Dover-bound migrants filmed sitting on lorry axles
Migrants have been filmed sitting on the axles of lorries in a desperate attempt to enter the UK from Calais.
Cameras installed by the BBC have captured men running towards trucks and climbing beneath the vehicles, with drivers oblivious to their actions.
Two migrants were recently killed in attempts to get to Dover.
Immigration Minister James Brokenshire said there had been an "increase" in people trying to get into the UK through the Channel ports.
This was mainly due to conflict in the Middle East and North Africa, he explained.
Lorry driver Clive Mills, whose truck had been used by migrants, said: "I would never have known they were on there. I didn't even see them get on.
"I was looking in the mirror, looking down the road to pull out - it's just frightening.
"Something somewhere has to change because you can kill people."
Mr Mills had allowed BBC South East Today to film his lorry as he drove to the port.
The BBC's cameras were attached to another lorry, which stopped as soon as the migrants were filmed, so as not to endanger their lives. French police were also called.
Speaking to BBC South East after being shown some of the footage, David Cameron said: "We are strengthening our borders, we're returning more people who get here illegally.
"We've invested in the UK Border Force that's doing a good job and we're also making sure that people who come here can't immediately claim benefits."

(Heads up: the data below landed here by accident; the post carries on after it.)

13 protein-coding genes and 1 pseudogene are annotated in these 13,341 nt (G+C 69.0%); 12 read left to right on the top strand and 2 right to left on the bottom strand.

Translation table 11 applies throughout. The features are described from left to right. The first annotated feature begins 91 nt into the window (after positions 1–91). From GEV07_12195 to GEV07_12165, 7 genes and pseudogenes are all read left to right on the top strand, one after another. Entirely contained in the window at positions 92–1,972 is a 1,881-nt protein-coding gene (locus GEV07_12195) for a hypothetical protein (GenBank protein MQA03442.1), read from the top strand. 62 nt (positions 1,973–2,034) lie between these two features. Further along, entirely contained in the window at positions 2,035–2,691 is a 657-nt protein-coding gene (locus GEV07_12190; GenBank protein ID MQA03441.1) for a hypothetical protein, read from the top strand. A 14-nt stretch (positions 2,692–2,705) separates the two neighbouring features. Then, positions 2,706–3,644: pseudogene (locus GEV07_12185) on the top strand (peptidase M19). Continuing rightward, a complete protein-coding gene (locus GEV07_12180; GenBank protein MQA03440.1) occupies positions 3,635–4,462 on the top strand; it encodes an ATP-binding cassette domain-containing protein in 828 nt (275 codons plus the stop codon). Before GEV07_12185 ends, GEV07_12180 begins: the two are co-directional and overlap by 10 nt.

"Immigration is a major concern for people in this country and it's a major concern for me," the prime minister added.
Colin Campbell, BBC South East Today's home affairs correspondent, said gangs of migrants swarm up on to the approach road into the port as lorries approach.
"Calais is again experiencing a surge in migrant numbers," he said.
"Many Syrians are now arriving here - they say they've fled war and persecution.
"Others have come from Afghanistan, Iraq, Libya and Eritrea.
"There's estimated to be more than 400. Most are sleeping amongst squalor in the largest makeshift camp right next to the port."
After one migrant was seen climbing on to a truck, and was told he was risking his life, he said: "I know, but I have to go there.
"This country is not good to live in, we have to go to England."
And when told of the risks, another group of migrants said: "We don't care. It doesn't matter. We don't care anyway.
"I'm sorry, I'm so sorry... we are sorry."
George Gillas Sallam, a French charity worker who supplies migrants with food, said two had recently been killed and "nothing" was being done.
"They've found a place for them in the cemetery, that's all I think," he said.
"Some bodies have been repatriated, but that's one line in the newspaper in Calais."
Mr Brokenshire said there was a "good working relationship" between the British and French authorities.
"We've invested £2m on additional detection equipment, so that's looking at heart beat detectors, carbon dioxide detectors and also the sniffer dogs as well," he said.
"There have been indications of an increase in the number of people trying to get to the UK through the Channel ports.
"That in part is because of ongoing conflict in the Middle East and North Africa."
You can see more on this story on BBC South East Today at 13:30 and 18:30.